Future Careers

Promising Employment Opportunities

  • Many geology majors enter professions related to their degree directly out of college, often through alumni networking in our department.
  • Geoscientists are employed in a wide variety of jobs, from traditional mining and petroleum to many new areas such as water quality and supply, land-use management and geologic hazards—basically anything that has to do with the study of the earth!
  • Employment of geoscientists is expected to grow 5% in the next 10 years, which is faster than average for all professions. The need for energy, environmental protection, and responsible land and resource management is projected to spur demand for geoscientists in the future.

How much do Geoscientists Earn?

  • The U.S. Bureau of Labor Statistics place the median salary for geoscientists at approximately $92,000 with starting pay ranging from $43,500 to $52,000. Many Engineering Geologists can expect salaries well over $100,000 with most professional geologists making at least $70,000 annually.
  • The American Geosciences Institute also indicates that the majority of geoscience-related occupations have higher median salaries than other related occupations, reinforcing the benefits of a degree in the geological sciences.
GeoScience Pay

Ready to Change the World?

Geoscientists are versatile and work in a variety of fields that have a positive impact on society and the natural environment .

  • Science, policy, public health, engineering, education, law, business—all of these fields overlap with the understanding of the earth that comes with a degree in the geosciences.
  • The continued need for energy, materials, and natural-hazard mitigation continue to stimulate geologist employment numbers. Responsible stewardship of land and resources are regularly being deployed in energy fields that focus on renewable resources such as hydrothermal power which require an extensive geologic understanding of fault mechanics and permeability of bedrock types.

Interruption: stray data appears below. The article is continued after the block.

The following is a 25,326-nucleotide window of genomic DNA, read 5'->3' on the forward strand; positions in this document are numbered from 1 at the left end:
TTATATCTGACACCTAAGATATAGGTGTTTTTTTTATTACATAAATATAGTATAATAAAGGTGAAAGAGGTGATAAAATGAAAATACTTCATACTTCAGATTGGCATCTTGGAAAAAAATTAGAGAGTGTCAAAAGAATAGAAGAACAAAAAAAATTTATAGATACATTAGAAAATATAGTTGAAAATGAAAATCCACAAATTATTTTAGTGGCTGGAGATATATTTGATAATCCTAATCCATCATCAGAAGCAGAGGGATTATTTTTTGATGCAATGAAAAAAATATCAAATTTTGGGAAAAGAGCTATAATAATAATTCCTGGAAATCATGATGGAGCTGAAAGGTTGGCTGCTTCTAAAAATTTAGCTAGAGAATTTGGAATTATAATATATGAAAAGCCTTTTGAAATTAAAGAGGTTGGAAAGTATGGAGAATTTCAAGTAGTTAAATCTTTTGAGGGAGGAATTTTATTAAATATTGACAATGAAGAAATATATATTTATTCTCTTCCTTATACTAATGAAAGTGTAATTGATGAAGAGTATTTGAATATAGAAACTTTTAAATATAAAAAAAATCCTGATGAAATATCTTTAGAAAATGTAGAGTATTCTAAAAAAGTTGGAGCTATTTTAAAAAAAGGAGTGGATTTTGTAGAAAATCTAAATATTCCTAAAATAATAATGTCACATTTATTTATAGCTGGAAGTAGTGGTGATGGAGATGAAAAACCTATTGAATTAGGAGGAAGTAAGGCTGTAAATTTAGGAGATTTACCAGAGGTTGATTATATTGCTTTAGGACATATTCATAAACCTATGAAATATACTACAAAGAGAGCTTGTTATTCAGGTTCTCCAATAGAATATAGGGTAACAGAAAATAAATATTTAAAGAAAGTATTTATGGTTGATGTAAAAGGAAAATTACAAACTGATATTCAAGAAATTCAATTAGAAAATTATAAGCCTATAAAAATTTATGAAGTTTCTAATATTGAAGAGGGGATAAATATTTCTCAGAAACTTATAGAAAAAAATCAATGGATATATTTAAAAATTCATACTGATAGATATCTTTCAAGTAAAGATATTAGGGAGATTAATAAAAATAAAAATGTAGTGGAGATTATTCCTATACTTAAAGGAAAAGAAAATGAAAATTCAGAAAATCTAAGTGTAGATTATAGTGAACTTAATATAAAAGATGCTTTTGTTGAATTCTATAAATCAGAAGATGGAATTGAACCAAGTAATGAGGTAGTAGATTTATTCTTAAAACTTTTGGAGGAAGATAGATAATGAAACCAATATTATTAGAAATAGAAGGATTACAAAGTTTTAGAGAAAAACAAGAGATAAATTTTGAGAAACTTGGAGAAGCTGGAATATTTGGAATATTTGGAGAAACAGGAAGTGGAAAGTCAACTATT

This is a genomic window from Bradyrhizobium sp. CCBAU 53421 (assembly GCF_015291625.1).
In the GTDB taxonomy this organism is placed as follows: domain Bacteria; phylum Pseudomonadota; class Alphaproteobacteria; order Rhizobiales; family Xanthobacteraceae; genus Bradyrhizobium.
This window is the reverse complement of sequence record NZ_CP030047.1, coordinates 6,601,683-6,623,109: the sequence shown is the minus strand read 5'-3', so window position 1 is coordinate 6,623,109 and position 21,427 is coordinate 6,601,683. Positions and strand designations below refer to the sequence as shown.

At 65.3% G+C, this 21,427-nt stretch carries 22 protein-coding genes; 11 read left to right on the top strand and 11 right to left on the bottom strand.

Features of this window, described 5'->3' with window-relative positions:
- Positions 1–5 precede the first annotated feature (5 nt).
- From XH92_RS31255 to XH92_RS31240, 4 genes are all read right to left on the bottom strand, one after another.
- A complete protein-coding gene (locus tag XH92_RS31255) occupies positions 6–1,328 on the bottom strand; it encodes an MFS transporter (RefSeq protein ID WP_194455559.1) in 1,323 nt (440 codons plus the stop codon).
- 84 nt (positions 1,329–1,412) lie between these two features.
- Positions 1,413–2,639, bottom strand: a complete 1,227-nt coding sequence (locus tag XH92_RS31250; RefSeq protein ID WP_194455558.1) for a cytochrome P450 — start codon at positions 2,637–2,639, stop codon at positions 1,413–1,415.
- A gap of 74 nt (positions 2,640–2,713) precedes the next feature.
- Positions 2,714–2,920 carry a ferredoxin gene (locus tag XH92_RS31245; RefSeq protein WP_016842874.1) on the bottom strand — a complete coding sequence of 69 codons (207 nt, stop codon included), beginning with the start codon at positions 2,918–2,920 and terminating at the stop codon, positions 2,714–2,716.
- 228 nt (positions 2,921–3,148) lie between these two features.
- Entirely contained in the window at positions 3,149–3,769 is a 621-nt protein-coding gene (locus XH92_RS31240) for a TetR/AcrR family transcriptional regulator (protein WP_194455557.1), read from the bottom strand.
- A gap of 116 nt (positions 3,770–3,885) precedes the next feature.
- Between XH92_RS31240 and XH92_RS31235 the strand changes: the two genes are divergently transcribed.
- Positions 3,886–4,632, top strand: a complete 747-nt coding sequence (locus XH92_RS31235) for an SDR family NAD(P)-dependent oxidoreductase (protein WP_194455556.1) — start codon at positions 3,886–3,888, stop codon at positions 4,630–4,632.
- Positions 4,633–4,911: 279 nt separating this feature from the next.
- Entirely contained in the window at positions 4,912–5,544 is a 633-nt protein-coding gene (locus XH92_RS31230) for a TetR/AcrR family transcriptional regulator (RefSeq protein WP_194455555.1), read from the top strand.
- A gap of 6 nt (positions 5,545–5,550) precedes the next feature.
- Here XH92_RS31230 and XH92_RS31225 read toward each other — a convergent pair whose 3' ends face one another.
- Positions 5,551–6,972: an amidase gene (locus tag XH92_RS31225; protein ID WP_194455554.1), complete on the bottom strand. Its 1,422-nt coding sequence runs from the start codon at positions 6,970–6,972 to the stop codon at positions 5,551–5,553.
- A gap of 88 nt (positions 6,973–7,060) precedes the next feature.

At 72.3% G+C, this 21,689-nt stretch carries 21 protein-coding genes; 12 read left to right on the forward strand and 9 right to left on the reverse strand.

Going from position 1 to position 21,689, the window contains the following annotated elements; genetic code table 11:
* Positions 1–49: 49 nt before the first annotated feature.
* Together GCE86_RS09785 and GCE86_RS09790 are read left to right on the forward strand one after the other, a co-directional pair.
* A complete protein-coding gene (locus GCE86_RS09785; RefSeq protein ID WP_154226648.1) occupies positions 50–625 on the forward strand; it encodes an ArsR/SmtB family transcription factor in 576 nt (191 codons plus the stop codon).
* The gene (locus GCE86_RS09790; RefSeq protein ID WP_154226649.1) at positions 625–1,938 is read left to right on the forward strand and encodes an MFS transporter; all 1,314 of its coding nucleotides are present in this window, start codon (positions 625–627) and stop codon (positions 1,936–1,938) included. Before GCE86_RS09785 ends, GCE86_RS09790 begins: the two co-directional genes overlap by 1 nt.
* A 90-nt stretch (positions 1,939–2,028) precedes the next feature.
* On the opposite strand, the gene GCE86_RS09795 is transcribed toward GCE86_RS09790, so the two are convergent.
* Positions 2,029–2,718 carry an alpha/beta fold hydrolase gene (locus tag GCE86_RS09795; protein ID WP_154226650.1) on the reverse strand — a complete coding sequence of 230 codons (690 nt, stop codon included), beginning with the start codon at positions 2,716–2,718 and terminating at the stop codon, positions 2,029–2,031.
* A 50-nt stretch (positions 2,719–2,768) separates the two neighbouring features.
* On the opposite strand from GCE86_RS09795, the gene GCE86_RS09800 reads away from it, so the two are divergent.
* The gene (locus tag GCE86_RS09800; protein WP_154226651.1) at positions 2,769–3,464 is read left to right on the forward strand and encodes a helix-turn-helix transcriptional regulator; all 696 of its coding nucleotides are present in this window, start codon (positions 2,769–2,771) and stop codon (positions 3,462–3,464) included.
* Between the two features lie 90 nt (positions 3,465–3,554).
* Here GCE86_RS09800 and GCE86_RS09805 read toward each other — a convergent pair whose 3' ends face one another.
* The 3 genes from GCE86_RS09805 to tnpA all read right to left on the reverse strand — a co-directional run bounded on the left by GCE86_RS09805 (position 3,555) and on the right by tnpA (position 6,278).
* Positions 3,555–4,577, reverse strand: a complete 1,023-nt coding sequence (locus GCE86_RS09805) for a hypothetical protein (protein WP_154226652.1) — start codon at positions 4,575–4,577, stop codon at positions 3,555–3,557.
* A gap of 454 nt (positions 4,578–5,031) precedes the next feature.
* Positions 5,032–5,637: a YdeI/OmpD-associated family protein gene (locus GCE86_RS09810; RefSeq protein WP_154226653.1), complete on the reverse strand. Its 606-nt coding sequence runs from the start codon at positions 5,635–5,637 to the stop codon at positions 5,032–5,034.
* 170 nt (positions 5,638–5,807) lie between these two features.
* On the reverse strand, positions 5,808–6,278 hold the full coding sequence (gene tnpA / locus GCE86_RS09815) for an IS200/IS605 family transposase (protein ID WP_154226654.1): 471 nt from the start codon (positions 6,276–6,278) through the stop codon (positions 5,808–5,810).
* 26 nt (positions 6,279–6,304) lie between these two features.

Rattlesnake Ridge Landslide
The Rattlesnake Ridge Landslide is a large but slow-moving landslide at Union Gap caused by the undermining of beds of Columbia River Basalt that lie directly on a weak sedimentary bed
  • Geologic hazards continue to maintain robust employment numbers. Landslides, earthquake, flooding, volcanic, and aquifer contamination are all modern problems that will only continue to rise as populations increase. This demand for geologists and hydrogeologists continue to be a large provider of job opportunities for earth scientists in both the United States and globally.

Want to Learn More about a Future in the Geosciences?

Contact CWU Geological Sciences advisor Nick Zentner if you are interested in one of the Geological Sciences majors, a minor in Geological Sciences, or would like to learn more about our classes and our department.

Office: Discovery Hall Rm 134
Email: nicolaus.zentner@cwu.edu

Other Reasons to Join the CWU Geological Sciences Department